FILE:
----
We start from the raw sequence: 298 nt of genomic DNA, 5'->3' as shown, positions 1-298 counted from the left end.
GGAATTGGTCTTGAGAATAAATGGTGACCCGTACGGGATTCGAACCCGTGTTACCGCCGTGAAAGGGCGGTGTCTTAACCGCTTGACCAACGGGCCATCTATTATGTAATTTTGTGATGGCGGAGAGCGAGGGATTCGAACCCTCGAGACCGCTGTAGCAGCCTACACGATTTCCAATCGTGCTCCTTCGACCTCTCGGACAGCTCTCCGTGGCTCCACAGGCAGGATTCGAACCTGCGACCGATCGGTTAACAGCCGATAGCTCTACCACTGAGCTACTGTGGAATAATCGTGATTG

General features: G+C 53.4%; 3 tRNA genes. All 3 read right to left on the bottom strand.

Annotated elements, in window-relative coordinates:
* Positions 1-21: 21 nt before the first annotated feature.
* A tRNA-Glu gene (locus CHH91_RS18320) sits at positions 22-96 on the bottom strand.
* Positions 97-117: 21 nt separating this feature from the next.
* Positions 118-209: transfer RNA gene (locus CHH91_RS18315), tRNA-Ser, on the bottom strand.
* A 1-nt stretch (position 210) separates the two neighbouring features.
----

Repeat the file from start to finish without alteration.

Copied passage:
We start from the raw sequence: 298 nt of genomic DNA, 5'->3' as shown, positions 1-298 counted from the left end.
GGAATTGGTCTTGAGAATAAATGGTGACCCGTACGGGATTCGAACCCGTGTTACCGCCGTGAAAGGGCGGTGTCTTAACCGCTTGACCAACGGGCCATCTATTATGTAATTTTGTGATGGCGGAGAGCGAGGGATTCGAACCCTCGAGACCGCTGTAGCAGCCTACACGATTTCCAATCGTGCTCCTTCGACCTCTCGGACAGCTCTCCGTGGCTCCACAGGCAGGATTCGAACCTGCGACCGATCGGTTAACAGCCGATAGCTCTACCACTGAGCTACTGTGGAATAATCGTGATTG

General features: G+C 53.4%; 3 tRNA genes. All 3 read right to left on the bottom strand.

Annotated elements, in window-relative coordinates:
* Positions 1-21: 21 nt before the first annotated feature.
* A tRNA-Glu gene (locus CHH91_RS18320) sits at positions 22-96 on the bottom strand.
* Positions 97-117: 21 nt separating this feature from the next.
* Positions 118-209: transfer RNA gene (locus CHH91_RS18315), tRNA-Ser, on the bottom strand.
* A 1-nt stretch (position 210) separates the two neighbouring features.